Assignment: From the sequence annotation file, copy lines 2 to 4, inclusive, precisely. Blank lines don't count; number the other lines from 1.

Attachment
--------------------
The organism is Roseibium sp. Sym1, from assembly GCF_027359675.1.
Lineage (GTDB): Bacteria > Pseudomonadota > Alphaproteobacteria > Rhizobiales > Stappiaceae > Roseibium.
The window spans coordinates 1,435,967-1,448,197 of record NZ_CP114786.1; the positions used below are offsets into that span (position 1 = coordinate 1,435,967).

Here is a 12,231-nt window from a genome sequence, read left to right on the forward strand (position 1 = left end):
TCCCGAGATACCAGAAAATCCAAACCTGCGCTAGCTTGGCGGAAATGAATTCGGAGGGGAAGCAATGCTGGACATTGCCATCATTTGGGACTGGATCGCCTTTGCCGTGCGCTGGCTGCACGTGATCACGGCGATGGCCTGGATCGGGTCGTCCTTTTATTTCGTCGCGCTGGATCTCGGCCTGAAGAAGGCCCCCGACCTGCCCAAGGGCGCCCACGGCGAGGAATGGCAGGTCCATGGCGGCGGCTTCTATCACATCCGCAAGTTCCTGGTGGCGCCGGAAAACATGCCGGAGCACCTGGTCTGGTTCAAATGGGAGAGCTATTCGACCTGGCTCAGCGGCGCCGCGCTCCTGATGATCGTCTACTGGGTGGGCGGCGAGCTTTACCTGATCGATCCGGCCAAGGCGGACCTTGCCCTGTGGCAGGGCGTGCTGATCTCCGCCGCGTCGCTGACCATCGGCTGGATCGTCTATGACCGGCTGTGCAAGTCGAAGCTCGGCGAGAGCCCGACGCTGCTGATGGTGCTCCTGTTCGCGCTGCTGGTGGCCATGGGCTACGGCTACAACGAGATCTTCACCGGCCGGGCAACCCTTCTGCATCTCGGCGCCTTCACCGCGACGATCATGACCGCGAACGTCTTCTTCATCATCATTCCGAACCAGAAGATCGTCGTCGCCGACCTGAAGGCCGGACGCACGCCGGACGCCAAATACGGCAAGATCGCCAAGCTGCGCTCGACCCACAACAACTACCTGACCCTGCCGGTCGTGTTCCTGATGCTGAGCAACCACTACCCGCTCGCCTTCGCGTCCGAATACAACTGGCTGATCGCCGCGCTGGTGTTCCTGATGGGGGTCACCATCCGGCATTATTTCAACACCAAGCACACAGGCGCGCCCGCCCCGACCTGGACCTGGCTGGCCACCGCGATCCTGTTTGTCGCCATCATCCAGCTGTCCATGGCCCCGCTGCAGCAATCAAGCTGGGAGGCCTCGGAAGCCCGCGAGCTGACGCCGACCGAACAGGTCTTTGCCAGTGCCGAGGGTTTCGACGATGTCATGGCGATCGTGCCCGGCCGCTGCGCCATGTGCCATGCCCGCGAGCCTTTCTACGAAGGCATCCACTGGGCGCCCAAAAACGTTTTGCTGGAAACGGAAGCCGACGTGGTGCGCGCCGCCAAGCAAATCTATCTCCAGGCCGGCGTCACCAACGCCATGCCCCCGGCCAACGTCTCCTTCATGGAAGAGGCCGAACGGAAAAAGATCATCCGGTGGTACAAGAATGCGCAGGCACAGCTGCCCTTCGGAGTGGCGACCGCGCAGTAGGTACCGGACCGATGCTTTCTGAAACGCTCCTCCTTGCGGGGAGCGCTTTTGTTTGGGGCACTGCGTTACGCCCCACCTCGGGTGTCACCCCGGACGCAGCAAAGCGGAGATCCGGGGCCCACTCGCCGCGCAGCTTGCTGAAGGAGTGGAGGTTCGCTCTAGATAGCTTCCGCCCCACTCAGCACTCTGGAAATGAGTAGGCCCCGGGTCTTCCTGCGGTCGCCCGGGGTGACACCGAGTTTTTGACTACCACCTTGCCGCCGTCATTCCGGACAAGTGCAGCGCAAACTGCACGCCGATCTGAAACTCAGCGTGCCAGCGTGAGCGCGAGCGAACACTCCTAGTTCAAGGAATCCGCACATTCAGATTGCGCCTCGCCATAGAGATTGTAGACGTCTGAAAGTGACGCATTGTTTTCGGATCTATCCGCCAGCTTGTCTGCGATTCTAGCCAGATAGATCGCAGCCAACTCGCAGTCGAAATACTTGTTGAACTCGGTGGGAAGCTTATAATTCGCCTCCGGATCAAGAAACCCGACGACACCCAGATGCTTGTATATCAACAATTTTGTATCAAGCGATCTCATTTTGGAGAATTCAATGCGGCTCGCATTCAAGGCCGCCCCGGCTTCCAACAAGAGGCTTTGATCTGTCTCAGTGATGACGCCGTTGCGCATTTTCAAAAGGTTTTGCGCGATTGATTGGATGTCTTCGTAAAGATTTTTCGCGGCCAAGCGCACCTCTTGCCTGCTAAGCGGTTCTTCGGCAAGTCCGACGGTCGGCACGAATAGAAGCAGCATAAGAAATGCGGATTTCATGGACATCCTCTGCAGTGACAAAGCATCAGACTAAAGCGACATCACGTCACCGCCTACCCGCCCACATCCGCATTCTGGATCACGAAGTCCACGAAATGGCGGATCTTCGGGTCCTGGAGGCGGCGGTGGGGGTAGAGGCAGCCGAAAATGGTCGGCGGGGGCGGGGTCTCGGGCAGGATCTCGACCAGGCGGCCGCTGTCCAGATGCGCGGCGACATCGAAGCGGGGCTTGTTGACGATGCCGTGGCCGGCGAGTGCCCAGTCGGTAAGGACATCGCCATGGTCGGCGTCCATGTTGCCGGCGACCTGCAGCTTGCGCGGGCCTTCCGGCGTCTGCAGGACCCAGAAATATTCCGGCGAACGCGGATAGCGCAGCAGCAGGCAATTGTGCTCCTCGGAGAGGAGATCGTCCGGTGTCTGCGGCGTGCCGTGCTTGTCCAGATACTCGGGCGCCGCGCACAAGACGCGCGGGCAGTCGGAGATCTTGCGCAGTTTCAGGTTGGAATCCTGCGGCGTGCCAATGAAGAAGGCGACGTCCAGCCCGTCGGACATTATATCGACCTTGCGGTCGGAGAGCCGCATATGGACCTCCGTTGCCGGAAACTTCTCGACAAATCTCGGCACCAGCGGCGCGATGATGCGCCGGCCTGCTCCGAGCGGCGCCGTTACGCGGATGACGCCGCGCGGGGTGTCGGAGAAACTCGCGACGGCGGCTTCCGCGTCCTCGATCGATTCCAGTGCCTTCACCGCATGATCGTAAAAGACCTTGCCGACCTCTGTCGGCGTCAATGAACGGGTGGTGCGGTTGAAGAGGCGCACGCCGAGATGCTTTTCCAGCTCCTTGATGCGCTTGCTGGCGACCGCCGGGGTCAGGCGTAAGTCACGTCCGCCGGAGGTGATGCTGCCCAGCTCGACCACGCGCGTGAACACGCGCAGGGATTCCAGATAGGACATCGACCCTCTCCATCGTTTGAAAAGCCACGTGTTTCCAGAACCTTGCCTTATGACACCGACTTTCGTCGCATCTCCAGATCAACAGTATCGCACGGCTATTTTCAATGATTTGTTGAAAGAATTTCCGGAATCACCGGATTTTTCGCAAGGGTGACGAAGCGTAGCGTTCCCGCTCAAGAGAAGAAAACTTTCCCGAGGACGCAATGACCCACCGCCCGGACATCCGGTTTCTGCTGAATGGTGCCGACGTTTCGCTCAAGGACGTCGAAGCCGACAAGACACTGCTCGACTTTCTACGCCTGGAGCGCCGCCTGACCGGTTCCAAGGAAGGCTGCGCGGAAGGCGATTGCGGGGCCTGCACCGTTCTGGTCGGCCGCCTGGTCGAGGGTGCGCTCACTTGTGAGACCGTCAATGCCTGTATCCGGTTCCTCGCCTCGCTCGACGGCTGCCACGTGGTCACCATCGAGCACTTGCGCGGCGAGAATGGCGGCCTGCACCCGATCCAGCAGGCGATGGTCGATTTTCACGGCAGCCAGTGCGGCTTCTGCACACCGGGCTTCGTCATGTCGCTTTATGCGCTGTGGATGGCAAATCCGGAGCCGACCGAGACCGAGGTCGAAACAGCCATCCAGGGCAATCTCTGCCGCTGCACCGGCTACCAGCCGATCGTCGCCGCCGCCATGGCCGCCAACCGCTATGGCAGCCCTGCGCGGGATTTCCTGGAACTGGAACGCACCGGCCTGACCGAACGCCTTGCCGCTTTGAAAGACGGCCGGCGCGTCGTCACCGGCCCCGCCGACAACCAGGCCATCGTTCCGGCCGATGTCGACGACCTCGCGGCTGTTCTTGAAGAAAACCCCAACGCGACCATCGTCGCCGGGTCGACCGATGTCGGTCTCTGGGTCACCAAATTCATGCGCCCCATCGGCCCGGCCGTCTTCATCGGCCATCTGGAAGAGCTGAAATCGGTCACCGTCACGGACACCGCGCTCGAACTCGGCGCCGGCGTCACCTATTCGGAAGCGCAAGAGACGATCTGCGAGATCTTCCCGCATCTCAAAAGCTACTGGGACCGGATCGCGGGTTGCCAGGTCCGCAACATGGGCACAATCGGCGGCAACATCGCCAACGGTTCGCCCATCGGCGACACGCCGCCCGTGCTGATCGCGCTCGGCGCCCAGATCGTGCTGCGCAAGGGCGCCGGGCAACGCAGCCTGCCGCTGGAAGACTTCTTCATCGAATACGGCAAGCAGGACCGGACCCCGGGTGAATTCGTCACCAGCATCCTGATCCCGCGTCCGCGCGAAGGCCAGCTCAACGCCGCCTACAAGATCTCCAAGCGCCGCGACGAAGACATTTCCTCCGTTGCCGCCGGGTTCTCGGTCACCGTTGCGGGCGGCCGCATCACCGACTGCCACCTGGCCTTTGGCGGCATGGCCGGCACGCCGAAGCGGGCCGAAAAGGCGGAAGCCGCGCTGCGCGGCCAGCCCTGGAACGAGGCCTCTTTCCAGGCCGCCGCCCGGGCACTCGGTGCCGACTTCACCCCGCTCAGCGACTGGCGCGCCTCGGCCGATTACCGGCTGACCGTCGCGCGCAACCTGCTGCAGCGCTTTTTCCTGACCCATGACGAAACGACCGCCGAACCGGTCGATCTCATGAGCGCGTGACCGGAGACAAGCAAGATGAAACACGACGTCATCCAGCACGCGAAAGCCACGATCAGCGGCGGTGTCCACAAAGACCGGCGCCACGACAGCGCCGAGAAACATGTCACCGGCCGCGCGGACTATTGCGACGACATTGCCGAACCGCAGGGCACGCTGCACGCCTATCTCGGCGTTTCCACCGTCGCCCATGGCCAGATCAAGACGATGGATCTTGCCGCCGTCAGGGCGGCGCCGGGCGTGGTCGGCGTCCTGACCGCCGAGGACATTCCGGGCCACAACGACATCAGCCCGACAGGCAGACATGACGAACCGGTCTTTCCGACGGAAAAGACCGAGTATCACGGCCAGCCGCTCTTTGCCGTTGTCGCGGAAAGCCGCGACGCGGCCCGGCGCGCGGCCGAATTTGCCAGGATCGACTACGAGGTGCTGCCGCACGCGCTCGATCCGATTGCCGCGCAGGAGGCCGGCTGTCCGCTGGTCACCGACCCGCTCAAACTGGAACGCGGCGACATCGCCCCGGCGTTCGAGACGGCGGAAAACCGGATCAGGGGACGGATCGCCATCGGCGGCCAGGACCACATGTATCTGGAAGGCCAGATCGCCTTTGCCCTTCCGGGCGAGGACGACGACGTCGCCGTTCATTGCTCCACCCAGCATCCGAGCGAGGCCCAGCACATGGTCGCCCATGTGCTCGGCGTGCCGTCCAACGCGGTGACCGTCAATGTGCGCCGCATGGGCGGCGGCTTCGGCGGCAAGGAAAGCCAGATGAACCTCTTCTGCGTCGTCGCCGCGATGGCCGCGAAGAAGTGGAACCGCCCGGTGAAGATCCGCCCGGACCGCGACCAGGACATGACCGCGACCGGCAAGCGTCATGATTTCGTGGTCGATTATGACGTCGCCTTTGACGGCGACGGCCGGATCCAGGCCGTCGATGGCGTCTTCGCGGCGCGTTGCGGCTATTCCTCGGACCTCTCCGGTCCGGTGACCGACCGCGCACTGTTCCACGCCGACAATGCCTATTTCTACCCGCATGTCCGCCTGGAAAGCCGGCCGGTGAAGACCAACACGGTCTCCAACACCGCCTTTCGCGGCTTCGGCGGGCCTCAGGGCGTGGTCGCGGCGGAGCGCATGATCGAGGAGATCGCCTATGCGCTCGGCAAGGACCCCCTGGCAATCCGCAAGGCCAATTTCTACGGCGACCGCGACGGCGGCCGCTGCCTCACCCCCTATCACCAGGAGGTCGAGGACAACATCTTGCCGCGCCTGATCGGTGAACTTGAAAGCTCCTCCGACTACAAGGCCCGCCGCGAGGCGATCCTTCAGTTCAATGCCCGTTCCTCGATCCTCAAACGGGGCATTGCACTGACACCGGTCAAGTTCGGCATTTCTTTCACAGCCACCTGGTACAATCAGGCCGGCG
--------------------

Lineage (GTDB): Bacteria > Pseudomonadota > Alphaproteobacteria > Rhizobiales > Stappiaceae > Roseibium.
The window spans coordinates 1,435,967-1,448,197 of record NZ_CP114786.1; the positions used below are offsets into that span (position 1 = coordinate 1,435,967).

Here is a 12,231-nt window from a genome sequence, read left to right on the forward strand (position 1 = left end):